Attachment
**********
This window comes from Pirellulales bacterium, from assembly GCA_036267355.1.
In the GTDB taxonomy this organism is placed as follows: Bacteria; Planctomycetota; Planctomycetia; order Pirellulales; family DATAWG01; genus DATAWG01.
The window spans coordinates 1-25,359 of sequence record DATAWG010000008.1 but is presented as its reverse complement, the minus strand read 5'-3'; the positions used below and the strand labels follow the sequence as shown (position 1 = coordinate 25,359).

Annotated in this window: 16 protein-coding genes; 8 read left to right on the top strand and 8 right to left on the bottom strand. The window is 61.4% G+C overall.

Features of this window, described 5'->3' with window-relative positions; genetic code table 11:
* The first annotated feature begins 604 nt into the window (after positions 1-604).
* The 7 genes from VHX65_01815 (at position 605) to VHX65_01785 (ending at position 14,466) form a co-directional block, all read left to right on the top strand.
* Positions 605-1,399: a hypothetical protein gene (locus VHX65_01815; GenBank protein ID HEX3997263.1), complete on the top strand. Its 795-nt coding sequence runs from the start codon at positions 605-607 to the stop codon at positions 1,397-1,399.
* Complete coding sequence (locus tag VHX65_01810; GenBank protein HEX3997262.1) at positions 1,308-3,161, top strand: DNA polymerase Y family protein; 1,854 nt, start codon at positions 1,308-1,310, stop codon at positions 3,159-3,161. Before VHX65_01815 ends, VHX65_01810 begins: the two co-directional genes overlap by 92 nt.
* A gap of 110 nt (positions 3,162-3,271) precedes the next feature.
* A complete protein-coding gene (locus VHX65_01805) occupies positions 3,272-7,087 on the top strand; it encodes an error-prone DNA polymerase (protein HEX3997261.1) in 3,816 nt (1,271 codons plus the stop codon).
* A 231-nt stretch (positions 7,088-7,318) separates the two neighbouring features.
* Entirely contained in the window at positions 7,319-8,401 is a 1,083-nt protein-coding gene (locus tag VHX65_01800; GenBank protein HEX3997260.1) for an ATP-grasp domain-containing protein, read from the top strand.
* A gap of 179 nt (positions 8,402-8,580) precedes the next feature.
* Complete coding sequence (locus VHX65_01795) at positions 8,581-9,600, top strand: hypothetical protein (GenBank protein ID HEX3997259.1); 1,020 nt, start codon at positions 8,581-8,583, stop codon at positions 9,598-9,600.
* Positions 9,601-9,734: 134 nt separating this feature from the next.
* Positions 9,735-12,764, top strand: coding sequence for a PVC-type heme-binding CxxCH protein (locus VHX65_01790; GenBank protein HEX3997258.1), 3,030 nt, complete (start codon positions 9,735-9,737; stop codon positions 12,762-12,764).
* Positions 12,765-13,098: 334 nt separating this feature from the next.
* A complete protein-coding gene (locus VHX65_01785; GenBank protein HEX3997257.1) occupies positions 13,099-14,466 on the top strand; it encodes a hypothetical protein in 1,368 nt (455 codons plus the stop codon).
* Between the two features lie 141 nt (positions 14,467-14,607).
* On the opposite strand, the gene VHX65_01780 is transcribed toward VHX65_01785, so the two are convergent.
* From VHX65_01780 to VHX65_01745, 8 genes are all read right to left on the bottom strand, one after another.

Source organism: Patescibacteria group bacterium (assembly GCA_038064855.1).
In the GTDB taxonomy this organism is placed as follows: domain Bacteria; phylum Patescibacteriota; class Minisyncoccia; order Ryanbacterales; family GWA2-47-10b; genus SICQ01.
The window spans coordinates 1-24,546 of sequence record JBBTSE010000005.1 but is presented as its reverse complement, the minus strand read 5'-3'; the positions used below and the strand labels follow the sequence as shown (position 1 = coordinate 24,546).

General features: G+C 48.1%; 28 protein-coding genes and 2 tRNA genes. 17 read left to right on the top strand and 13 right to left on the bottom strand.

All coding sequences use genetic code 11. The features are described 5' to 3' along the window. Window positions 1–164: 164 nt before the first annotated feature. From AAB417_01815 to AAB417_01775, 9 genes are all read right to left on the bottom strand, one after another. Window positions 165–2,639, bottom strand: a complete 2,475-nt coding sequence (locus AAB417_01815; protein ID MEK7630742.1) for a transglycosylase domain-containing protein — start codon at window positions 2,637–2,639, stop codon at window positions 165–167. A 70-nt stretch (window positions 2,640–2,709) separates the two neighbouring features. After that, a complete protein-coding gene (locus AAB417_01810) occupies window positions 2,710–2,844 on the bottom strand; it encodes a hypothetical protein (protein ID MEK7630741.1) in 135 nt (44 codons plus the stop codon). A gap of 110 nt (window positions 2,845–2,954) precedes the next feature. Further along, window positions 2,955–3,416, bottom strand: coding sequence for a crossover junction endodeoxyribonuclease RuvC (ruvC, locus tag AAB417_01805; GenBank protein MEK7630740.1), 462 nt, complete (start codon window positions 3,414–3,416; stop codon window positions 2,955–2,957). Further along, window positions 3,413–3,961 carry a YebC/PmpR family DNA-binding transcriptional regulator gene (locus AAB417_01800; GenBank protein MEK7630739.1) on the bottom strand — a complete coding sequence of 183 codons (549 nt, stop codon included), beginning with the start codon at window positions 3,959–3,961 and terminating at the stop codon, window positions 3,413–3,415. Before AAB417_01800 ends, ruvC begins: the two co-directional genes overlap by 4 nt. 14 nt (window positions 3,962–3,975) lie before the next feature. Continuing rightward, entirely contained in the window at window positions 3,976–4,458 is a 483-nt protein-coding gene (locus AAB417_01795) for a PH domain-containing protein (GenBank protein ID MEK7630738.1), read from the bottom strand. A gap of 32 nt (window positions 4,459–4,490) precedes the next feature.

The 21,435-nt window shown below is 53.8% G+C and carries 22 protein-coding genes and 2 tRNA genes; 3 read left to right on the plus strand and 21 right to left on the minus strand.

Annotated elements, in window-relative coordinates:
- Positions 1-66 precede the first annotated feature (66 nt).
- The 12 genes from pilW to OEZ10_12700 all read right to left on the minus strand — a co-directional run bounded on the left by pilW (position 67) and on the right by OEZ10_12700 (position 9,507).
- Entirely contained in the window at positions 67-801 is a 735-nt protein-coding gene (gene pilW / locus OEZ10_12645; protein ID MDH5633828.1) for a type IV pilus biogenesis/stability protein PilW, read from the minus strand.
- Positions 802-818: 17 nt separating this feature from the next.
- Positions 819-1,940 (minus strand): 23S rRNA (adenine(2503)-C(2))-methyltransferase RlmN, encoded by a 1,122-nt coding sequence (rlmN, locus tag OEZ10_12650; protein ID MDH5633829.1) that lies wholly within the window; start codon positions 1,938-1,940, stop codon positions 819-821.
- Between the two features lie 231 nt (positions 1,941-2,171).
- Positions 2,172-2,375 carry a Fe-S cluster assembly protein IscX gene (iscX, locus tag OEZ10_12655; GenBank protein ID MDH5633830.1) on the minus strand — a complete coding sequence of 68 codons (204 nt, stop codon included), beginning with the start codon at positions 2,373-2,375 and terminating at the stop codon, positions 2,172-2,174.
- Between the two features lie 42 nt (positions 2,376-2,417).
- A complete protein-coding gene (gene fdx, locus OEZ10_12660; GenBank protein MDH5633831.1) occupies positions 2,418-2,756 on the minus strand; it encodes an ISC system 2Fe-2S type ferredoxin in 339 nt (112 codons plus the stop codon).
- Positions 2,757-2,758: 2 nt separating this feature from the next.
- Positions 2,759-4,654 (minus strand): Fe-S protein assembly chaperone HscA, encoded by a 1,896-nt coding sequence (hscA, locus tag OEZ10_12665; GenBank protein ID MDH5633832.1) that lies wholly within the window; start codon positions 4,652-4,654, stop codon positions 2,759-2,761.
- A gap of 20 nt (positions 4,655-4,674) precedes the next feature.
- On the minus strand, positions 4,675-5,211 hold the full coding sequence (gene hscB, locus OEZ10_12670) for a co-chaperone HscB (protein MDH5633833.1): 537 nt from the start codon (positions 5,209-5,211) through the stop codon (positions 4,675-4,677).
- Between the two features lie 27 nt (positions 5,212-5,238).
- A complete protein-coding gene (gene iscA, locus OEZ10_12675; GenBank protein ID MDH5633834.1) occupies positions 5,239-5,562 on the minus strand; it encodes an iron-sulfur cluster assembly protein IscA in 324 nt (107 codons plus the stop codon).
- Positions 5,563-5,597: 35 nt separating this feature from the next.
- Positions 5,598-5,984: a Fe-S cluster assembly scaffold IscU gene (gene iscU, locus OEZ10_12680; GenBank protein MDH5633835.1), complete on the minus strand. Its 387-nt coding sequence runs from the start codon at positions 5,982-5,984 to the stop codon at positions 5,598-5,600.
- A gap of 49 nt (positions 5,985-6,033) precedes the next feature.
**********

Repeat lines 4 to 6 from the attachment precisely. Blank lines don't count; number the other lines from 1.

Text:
Annotated in this window: 16 protein-coding genes; 8 read left to right on the top strand and 8 right to left on the bottom strand. The window is 61.4% G+C overall.

Features of this window, described 5'->3' with window-relative positions; genetic code table 11:
* The first annotated feature begins 604 nt into the window (after positions 1-604).